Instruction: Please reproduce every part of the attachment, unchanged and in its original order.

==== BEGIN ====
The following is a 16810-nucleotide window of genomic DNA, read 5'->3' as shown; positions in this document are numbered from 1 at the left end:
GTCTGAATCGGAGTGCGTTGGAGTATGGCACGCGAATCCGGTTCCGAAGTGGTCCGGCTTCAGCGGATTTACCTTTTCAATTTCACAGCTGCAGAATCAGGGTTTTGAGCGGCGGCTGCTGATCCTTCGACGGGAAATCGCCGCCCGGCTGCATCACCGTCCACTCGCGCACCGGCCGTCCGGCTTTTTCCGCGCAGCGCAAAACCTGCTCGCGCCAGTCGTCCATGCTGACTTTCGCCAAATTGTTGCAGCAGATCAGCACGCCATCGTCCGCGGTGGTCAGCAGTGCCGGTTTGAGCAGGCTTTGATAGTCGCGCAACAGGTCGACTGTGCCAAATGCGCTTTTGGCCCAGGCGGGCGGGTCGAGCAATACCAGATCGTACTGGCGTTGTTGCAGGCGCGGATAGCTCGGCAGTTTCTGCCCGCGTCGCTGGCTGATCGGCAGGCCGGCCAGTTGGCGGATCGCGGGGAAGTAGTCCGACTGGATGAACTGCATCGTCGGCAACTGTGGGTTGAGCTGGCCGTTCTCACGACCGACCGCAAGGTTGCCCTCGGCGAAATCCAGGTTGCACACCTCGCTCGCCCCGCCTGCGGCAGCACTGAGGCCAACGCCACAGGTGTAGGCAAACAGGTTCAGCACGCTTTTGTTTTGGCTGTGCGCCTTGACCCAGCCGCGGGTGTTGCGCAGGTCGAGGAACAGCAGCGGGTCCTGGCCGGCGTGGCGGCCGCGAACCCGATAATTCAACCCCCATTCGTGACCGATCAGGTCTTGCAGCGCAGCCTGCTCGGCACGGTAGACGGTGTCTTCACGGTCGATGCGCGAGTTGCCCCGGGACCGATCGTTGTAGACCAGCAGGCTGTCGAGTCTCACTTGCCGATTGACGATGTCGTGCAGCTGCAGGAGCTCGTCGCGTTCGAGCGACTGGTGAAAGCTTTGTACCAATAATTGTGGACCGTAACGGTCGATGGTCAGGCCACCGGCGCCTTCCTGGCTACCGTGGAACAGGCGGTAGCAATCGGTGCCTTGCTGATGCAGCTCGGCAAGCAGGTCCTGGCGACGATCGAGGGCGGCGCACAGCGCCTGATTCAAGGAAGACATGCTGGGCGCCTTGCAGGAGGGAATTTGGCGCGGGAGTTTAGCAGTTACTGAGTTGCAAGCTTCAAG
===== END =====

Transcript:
The following is a 16810-nucleotide window of genomic DNA, read 5'->3' as shown; positions in this document are numbered from 1 at the left end:
GTCTGAATCGGAGTGCGTTGGAGTATGGCACGCGAATCCGGTTCCGAAGTGGTCCGGCTTCAGCGGATTTACCTTTTCAATTTCACAGCTGCAGAATCAGGGTTTTGAGCGGCGGCTGCTGATCCTTCGACGGGAAATCGCCGCCCGGCTGCATCACCGTCCACTCGCGCACCGGCCGTCCGGCTTTTTCCGCGCAGCGCAAAACCTGCTCGCGCCAGTCGTCCATGCTGACTTTCGCCAAATTGTTGCAGCAGATCAGCACGCCATCGTCCGCGGTGGTCAGCAGTGCCGGTTTGAGCAGGCTTTGATAGTCGCGCAACAGGTCGACTGTGCCAAATGCGCTTTTGGCCCAGGCGGGCGGGTCGAGCAATACCAGATCGTACTGGCGTTGTTGCAGGCGCGGATAGCTCGGCAGTTTCTGCCCGCGTCGCTGGCTGATCGGCAGGCCGGCCAGTTGGCGGATCGCGGGGAAGTAGTCCGACTGGATGAACTGCATCGTCGGCAACTGTGGGTTGAGCTGGCCGTTCTCACGACCGACCGCAAGGTTGCCCTCGGCGAAATCCAGGTTGCACACCTCGCTCGCCCCGCCTGCGGCAGCACTGAGGCCAACGCCACAGGTGTAGGCAAACAGGTTCAGCACGCTTTTGTTTTGGCTGTGCGCCTTGACCCAGCCGCGGGTGTTGCGCAGGTCGAGGAACAGCAGCGGGTCCTGGCCGGCGTGGCGGCCGCGAACCCGATAATTCAACCCCCATTCGTGACCGATCAGGTCTTGCAGCGCAGCCTGCTCGGCACGGTAGACGGTGTCTTCACGGTCGATGCGCGAGTTGCCCCGGGACCGATCGTTGTAGACCAGCAGGCTGTCGAGTCTCACTTGCCGATTGACGATGTCGTGCAGCTGCAGGAGCTCGTCGCGTTCGAGCGACTGGTGAAAGCTTTGTACCAATAATTGTGGACCGTAACGGTCGATGGTCAGGCCACCGGCGCCTTCCTGGCTACCGTGGAACAGGCGGTAGCAATCGGTGCCTTGCTGATGCAGCTCGGCAAGCAGGTCCTGGCGACGATCGAGGGCGGCGCACAGCGCCTGATTCAAGGAAGACATGCTGGGCGCCTTGCAGGAGGGAATTTGGCGCGGGAGTTTAGCAGTTACTGAGTTGCAAGCTTCAAG